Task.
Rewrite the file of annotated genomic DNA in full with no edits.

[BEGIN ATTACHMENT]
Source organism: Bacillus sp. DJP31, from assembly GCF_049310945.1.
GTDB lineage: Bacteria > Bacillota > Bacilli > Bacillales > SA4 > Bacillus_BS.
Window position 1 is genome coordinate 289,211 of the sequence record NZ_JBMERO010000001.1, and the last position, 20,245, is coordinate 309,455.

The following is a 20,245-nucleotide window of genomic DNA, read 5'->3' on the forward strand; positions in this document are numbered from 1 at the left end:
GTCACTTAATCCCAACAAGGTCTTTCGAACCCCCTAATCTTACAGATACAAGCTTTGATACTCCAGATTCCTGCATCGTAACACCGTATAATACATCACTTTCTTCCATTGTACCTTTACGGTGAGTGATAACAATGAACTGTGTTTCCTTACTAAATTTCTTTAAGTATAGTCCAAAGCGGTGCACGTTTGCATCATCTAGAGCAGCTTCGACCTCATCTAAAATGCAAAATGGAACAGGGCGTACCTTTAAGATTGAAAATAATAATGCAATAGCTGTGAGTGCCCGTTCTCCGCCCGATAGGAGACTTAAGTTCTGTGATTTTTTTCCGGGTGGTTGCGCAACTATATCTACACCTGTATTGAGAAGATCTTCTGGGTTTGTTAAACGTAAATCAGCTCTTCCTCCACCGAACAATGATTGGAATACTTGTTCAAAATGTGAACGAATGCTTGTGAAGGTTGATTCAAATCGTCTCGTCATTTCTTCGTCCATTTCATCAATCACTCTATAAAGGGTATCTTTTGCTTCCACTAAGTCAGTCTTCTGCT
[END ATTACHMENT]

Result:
Source organism: Bacillus sp. DJP31, from assembly GCF_049310945.1.
GTDB lineage: Bacteria > Bacillota > Bacilli > Bacillales > SA4 > Bacillus_BS.
Window position 1 is genome coordinate 289,211 of the sequence record NZ_JBMERO010000001.1, and the last position, 20,245, is coordinate 309,455.

The following is a 20,245-nucleotide window of genomic DNA, read 5'->3' on the forward strand; positions in this document are numbered from 1 at the left end:
GTCACTTAATCCCAACAAGGTCTTTCGAACCCCCTAATCTTACAGATACAAGCTTTGATACTCCAGATTCCTGCATCGTAACACCGTATAATACATCACTTTCTTCCATTGTACCTTTACGGTGAGTGATAACAATGAACTGTGTTTCCTTACTAAATTTCTTTAAGTATAGTCCAAAGCGGTGCACGTTTGCATCATCTAGAGCAGCTTCGACCTCATCTAAAATGCAAAATGGAACAGGGCGTACCTTTAAGATTGAAAATAATAATGCAATAGCTGTGAGTGCCCGTTCTCCGCCCGATAGGAGACTTAAGTTCTGTGATTTTTTTCCGGGTGGTTGCGCAACTATATCTACACCTGTATTGAGAAGATCTTCTGGGTTTGTTAAACGTAAATCAGCTCTTCCTCCACCGAACAATGATTGGAATACTTGTTCAAAATGTGAACGAATGCTTGTGAAGGTTGATTCAAATCGTCTCGTCATTTCTTCGTCCATTTCATCAATCACTCTATAAAGGGTATCTTTTGCTTCCACTAAGTCAGTCTTCTGCT